Table 1

Key failure modes for the investigation/problem framing and plan steps

PDSA stagesKey failure modesPotential consequence
Investigation and problem framing
Define the problem; determine its causes/contributing factors; identify stakeholders; set the criteria for success
Poor definition of the problem and its causes/contributing factors1 5 21–25Time, money and goodwill may be wasted trying to solve the wrong problem or solve it in the wrong way
Failure to clearly define the criteria for success and how performance will be measured5 22 26A poor match between the design of the intervention and its intended impact; inability to assess success during ‘study’ phase
Failure to identify key stakeholders22 27Important knowledge may be left out of the planning process
Design an intervention and data collection plan; specify how the intervention will be implemented (Do), evaluated (Study) and sustained (if successful)
No theory of change/programme theory connecting the intervention to its intended outcomes28–31Poorly targeted interventions that may be inefficient or may fail altogether. Poor buy-in due to a perceived lack of legitimacy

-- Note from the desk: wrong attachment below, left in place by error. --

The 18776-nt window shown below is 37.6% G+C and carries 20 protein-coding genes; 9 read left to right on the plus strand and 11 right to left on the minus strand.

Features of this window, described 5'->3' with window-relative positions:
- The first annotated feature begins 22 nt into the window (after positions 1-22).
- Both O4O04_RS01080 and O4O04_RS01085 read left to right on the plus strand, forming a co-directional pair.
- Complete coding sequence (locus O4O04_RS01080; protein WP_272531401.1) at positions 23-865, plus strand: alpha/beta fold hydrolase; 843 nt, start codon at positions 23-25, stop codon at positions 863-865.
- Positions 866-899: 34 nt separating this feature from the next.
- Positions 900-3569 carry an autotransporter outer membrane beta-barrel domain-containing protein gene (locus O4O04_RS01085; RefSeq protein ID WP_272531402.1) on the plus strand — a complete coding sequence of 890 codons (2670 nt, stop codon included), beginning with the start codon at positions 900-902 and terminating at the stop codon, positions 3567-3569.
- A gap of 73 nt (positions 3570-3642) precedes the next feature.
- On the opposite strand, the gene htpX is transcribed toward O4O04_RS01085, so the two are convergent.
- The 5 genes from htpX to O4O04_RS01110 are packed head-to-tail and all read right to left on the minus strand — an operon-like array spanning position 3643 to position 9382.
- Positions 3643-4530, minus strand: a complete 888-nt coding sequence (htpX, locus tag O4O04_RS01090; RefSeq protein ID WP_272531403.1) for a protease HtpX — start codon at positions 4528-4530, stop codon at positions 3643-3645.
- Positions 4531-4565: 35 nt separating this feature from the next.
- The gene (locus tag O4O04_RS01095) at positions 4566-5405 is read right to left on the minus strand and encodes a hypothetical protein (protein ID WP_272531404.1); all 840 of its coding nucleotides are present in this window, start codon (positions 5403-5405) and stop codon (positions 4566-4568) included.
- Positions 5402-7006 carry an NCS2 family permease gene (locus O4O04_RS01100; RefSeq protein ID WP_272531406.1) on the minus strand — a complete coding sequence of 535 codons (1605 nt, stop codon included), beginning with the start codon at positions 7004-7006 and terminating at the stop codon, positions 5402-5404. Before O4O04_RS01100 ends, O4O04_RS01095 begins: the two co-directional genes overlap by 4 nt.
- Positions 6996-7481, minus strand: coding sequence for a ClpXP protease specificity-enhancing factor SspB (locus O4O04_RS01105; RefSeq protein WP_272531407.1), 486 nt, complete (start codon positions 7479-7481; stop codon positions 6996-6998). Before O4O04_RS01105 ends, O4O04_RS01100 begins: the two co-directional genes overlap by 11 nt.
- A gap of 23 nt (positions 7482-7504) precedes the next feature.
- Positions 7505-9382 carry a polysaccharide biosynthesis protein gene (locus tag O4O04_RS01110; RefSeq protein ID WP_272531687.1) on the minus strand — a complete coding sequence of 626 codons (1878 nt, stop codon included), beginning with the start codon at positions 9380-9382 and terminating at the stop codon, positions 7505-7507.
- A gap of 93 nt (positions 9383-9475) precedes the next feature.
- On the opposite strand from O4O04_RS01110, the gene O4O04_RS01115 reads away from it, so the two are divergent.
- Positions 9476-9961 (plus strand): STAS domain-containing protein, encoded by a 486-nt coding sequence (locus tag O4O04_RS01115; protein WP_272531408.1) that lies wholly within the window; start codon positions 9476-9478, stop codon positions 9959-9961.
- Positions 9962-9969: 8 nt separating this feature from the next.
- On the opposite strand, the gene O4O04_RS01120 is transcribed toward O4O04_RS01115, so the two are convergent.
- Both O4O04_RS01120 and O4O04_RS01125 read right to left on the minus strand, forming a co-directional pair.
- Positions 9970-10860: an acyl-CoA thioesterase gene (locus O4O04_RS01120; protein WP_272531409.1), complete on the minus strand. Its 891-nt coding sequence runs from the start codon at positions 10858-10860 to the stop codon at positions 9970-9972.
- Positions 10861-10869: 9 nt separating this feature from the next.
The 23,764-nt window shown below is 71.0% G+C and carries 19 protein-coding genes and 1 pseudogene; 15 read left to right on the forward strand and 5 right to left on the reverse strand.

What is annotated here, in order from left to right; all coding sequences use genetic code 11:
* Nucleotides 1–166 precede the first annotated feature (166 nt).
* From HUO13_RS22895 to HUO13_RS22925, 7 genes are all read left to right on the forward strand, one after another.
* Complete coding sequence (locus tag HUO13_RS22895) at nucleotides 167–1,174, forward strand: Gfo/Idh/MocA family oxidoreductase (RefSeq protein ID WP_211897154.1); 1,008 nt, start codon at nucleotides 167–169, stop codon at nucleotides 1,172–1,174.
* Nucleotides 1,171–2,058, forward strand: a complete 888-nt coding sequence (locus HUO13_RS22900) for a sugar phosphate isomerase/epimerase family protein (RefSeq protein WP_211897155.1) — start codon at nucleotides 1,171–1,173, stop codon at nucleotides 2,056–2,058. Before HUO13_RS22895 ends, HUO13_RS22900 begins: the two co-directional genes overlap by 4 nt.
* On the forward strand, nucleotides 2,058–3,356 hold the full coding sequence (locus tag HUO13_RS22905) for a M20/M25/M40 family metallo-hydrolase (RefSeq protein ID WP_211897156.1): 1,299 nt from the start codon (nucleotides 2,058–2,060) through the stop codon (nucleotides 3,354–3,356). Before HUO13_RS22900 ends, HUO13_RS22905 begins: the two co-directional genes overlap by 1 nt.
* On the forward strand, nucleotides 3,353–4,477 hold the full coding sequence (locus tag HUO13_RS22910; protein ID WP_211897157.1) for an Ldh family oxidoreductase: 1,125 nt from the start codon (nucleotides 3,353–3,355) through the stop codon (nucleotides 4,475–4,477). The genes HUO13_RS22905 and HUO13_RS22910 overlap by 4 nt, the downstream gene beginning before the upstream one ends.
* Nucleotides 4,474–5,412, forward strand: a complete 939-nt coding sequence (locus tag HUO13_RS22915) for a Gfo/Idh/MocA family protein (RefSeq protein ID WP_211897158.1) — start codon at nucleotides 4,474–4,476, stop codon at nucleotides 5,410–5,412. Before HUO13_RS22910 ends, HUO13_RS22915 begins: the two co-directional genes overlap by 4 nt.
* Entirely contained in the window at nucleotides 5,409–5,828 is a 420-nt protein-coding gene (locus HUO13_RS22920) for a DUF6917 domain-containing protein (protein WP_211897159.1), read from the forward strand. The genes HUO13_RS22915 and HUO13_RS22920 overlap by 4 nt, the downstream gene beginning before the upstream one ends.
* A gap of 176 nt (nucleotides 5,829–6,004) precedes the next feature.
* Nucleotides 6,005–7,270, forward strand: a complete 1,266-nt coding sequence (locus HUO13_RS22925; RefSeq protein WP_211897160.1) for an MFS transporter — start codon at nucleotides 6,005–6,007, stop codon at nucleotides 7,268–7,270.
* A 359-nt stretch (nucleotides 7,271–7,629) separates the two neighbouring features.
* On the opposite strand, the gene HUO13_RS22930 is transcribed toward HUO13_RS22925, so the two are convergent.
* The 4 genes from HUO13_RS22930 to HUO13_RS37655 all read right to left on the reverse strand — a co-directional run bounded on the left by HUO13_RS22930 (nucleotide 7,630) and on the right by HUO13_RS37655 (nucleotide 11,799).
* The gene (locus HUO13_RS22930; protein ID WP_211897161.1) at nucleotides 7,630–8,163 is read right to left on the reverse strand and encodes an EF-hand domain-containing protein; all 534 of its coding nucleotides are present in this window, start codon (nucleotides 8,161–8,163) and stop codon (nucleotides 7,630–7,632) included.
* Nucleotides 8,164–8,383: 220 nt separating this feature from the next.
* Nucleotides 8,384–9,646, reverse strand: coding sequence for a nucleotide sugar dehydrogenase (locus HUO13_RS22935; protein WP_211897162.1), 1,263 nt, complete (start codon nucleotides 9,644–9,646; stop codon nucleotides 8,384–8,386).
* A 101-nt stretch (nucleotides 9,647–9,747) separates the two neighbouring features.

Planned intervention, implementation plan and study protocol that are not in proportion to one another and the problem to be solved22 32 33Underinvestment leading to projects that do not achieve their goals or that cannot be proven to have achieved their goals; Overinvestment leading to wasted resources
Designing a data collection and analysis plan that is incapable of providing the required answers26Impossible to know if the intervention was effective; excessive PDSA cycles required; aggravation among frontline staff that the administrative burden of data collection was wasted
Not consulting key stakeholders during the planning stage21 27 34 35Proceeding with an intervention that is predictably doomed to fail; disengagement among frontline staff
Not planning for the ‘who, what, where, when, and how’ of implementation (the ‘do’ phase)5 22 36Poor understanding of resource requirements and cost-effectiveness; poor execution of the ‘do’ and ‘study’ phases
Adopting weak interventions (eg, administrative controls, such as training and policies) without considering more robust options37–41Interventions that do not achieve their goals or do not sustain them
Not assessing cultural and structural barriers/facilitators related to the intervention14 21 42–44‘Fish out of water’ interventions put in place without attention to the broader changes required to make them successful; systemic issues not tackled and only superficial change attempts made
Failure to plan for how the intervention will be sustained in practice, if successful16 7 38 45 46Performance reverts to previous standards, staff frustrated with unsuccessful change effort and disengage from future attempts
Failure to consider the intervention's failure modes and potential side effects (positive and negative)21 45 47Interventions that are designed to fail or that create more problems than they solve; failure to select the most cost-effective solutions
  • PDSA, Plan-Do-Study-Act.